Last September, Delaware City Council began the groundwork on a potential ordinance to better regulate massage parlors in the city in an attempt to ensure no illicit businesses would be able to operate under a disguise. On Monday, that work continued as council still wasn’t ready to vote on the ordinance.
As it is currently written, the ordinance would require anyone providing service at a massage establishment to be licensed through the State Medical Board of Ohio. Prior to new businesses receiving their certificate of zoning compliance, all individuals who will be providing massage services must also certify they reside at separate addresses than the business.
Businesses would be subject to inspection at any time in order to ensure all service providers are appropriately licensed.
Much of the discussions surrounding the ordinance up to this point have been about ensuring the ordinance didn’t have unintended consequences for businesses already established in Delaware. That led to another hang-up in the ordinance’s passage on Monday when a group of women spoke of their concerns about how other arts that may differ significantly from a standard massage might be unfairly grouped in with the ordinance.
Constance Caldwell Piwtorak, a Delaware resident, spoke about Thai yoga massage, which she has been practicing for seven years. She said it is unfortunate the term “massage” has been attached to the art, because “we’re not massaging people, that’s not what we do.”
She added, “We’re not palpitating muscles. We’re not working on conditions. We’re actually helping to improve their feelings about how their bodies move through their energetic lines. If you’ve ever experienced acupuncture, we’re doing acupressure along those energetic lines.”
Caldwell Piwtorak said she isn’t technically licensed through the state but showed a certificate she said took three years of practice and studying to obtain and legitimize her ability to teach the art.
City Attorney Darren Shulman said such a business would “100 percent crossover” into the ordinance as it is currently written.
“When this whole issue came up, everything I’ve been saying is I’m concerned that we’re going to accidentally touch someone else, no pun intended,” Shulman said.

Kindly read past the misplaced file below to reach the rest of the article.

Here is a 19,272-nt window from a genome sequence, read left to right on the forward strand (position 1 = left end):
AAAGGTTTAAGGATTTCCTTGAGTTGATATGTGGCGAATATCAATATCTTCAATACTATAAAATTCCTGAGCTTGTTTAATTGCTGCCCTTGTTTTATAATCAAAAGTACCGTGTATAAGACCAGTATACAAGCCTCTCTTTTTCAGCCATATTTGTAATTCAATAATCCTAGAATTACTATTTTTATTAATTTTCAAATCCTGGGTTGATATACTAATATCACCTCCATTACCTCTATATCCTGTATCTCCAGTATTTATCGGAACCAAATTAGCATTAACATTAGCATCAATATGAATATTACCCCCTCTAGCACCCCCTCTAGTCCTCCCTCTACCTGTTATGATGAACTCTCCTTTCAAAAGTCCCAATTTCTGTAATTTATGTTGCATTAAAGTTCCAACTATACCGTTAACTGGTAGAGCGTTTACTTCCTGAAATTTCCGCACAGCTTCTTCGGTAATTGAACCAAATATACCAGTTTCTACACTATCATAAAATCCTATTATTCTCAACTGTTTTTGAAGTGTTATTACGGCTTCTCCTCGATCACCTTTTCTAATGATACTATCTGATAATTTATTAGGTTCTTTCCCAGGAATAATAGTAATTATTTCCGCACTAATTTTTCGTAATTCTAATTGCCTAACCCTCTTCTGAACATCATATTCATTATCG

According to the ordinance, a massage is defined as “the use of any method on, or friction against, or stroking, kneading, rubbing, tapping, pounding, vibrating, pressing, compressing, percussing, stretching, rotating, heating, cooling, or stimulating of, the external soft parts of a living human body, which may be performed with direct or indirect human contact, or with the aid of an apparatus, appliance, or other tool or object.”
Massage treatments include “the application of liniments, antiseptics, oils, powders, creams, lotions, ointments, hot or cold liquids or solid objects, or other similar treatments.”
“While they’re probably doing something that’s a lot different from your typical massage, I’m going to guess (our definition) would probably fit what (Thai yoga massage) is doing in some way,” Shulman went on to say.
“Tiny bits and pieces,” Caldwell Piwtorak replied, adding their clients are fully dressed and there is no massaging taking place.
Shulman said he believed the language of the ordinance defining what a massage is has been written for a particular purpose and is unintentionally encompassing other practices such as Thai yoga massage.
Mayor Carolyn Riggle said if the practice was simply titled “Thai yoga,” without massage in the title, it might not be affected by the ordinance. Caldwell Piwtorak clarified she believes massage is only included in name alone, due to the westernization of the art.
Seeking a better understanding of the art and how it pertains to the ordinance, Shulman asked if Thai yoga massage classes were done in studios or if it was typically more of a home occupation. He reiterated the ordinance is more about businesses receiving their certificate of occupancy to open a new massage establishment.
Caldwell Piwtorak said it can be either, saying there is a business in Delaware already that practices that type of bodywork.
“This is exactly why I do not like these kinds of land use ordinances,” Planning and Community Development Director Dave Efland said. “That’s what we’re talking about changing here, the land use code. To address the problem of human trafficking, which is a problem, and one that we should all be cognizant of in dealing with it … To try to parse what (Caldwell Piwtorak) just said, I didn’t even know (Thai yoga massage) was a thing … and I’m sure there are 40 other (practices) like that.
“We live in a world of shades of grey in land use, as council is well aware. But they’re at least generally shades of grey with which we’re somewhat familiar. This is, to me, going to set us up, in a land use way, that is very difficult to administer for the city. I don’t mind having land uses defined, and I don’t mind requiring state permits where the state already requires them, and making sure that our applicants simply provide evidence of those sorts of things … but this, I think we’re kind of going down the rabbit hole.”
Efland went on to say he didn’t have a good answer, calling the situation “very difficult.”
Responding to Efland, Riggle agreed it is difficult but said the city needs to do everything possible to keep illicit businesses out of Delaware.
“If we have to figure out a way to take Thai yoga out of this, then we have to figure that out,” she said.
Shulman said he will dive further into the ordinance to consider ways the city can still put up a roadblock for any potential business, while not alienating those who roughly fall within the guidelines of the ordinance based on its broad definition of what a massage includes.
Reach Dillon Davis at 740-413-0904. Follow him on Twitter @ddavis_gazette.